Class action against a top manufacturer of women's perfumes and makeup has been given the green light to proceed in the United States.
The legal action is against the major luxury goods company giant LVMH and concerns lipstick produced for Dior which has been found to contain unacceptably high levels of lead.
Dior's Addict Positive Red lipstick apparently contains double the safe level of lead and is at the centre of the case but is by no means the only culprit.
The high lead levels were revealed following scientific investigations in October last year on behalf of the U.S. consumer group The Campaign for Safe Cosmetics which tested 33 brand-name lipsticks and found two-thirds contained detectable levels of lead; of those, half were above the lead limit for lead in candy.
The Campaign for Safe Cosmetics says lead is a potent neurotoxin and is linked to numerous health and reproductive problems and does not belong in lipstick.
A call by LVMH that the lawsuit filed against it in November be thrown out, has been rejected by a Chicago court, which now allows the case to proceed.
Exposure to lead can cause learning and behavioural problems and is linked to infertility and miscarriage; it has also been linked to kidney damage; pregnant women and young children are particularly vulnerable - lengthy exposure can be fatal.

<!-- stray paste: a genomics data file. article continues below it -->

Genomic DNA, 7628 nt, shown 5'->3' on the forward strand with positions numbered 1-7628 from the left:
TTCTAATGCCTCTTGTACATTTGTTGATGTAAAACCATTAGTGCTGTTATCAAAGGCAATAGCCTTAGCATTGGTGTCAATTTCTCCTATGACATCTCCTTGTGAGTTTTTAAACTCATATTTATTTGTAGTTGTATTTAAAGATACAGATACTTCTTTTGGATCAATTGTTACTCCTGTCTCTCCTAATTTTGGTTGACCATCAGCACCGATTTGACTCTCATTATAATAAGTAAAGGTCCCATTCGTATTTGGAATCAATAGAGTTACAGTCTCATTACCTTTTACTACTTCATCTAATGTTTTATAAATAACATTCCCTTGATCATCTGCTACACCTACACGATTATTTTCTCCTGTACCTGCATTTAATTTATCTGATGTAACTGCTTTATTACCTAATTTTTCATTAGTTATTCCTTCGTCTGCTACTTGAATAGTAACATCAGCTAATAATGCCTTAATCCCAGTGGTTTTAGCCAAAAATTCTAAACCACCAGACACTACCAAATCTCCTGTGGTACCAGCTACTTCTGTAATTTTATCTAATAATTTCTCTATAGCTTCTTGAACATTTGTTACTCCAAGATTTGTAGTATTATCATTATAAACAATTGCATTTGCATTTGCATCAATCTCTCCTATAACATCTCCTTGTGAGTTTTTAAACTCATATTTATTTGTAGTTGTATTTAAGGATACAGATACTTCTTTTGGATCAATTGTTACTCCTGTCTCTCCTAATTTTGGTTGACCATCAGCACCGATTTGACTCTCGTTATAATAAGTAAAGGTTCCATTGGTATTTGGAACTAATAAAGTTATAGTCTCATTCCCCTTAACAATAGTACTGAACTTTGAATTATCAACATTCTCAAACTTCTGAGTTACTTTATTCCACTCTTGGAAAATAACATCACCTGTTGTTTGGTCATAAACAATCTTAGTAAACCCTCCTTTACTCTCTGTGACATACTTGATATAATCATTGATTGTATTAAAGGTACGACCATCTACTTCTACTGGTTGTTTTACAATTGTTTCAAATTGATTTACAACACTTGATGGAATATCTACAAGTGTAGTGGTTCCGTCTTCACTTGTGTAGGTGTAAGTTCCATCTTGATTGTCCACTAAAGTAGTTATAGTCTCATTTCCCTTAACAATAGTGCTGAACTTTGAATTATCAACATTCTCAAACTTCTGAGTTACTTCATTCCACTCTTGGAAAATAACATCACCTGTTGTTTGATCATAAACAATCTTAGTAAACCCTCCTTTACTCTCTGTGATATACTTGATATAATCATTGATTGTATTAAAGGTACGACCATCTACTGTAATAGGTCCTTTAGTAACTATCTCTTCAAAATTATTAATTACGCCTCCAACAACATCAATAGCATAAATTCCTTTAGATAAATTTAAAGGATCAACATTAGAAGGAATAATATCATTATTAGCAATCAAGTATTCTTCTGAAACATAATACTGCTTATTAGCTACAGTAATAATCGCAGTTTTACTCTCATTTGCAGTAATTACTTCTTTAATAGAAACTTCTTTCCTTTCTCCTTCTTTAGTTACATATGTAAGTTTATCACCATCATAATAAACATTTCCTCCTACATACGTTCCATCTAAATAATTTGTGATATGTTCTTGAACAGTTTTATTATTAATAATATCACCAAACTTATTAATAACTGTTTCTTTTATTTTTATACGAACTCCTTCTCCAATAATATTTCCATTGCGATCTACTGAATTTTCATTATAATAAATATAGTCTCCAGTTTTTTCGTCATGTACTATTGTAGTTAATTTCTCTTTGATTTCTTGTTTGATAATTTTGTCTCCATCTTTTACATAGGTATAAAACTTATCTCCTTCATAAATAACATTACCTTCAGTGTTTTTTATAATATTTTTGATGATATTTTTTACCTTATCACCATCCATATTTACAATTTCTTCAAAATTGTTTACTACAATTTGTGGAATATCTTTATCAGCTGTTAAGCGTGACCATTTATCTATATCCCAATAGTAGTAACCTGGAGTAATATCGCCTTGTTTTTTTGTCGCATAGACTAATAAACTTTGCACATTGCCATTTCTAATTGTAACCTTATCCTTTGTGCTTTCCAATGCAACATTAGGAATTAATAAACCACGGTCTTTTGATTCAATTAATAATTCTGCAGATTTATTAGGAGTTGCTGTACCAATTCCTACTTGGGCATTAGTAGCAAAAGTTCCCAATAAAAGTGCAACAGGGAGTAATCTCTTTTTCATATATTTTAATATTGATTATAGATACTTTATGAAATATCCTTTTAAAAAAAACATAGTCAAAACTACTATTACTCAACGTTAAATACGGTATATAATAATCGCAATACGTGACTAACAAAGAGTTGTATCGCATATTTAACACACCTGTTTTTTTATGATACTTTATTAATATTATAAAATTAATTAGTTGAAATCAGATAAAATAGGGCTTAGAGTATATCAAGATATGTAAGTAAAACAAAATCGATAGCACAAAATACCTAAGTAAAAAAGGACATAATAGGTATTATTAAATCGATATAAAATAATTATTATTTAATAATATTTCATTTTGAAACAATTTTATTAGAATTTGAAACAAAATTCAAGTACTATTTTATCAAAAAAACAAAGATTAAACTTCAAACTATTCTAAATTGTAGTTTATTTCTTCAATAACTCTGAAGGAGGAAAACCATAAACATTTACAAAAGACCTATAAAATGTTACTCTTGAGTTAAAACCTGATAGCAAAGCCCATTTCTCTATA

The Campaign for Safe Cosmetics says many in the beauty industry are reluctant to change their practice even though some are already making lead-free lipstick and also says the U.S. Food and Drug Administration (FDA) has been slow to advise the public.
Health Canada has also released a study of lead in lipstick, where 21 out of 26 lipsticks tested contained lead ranging from .07 to .84 ppm and one product contained an alarmingly high lead level of 6.3 ppm.
The Campaign for Safe Cosmetics, which is a coalition of public health, environmental and women's groups says it is possible to make lipsticks without lead, and all companies should be doing that.
The Cosmetic, Toiletry and Fragrance Association trade group says that lead is a naturally occurring element that was not intentionally added to cosmetics.
Two other class actions in the U.S. are also in the pipeline, against L'Oreal and Proctor & Gamble, the manufacturers of Covergirl cosmetics.
It is currently legal in the United States for lipstick and other beauty products to contain unlimited amounts of lead, while in Australia, it is mandatory for cosmetics to list all ingredients on their labels and for cosmetics containing lead to carry warning statements and safety directions.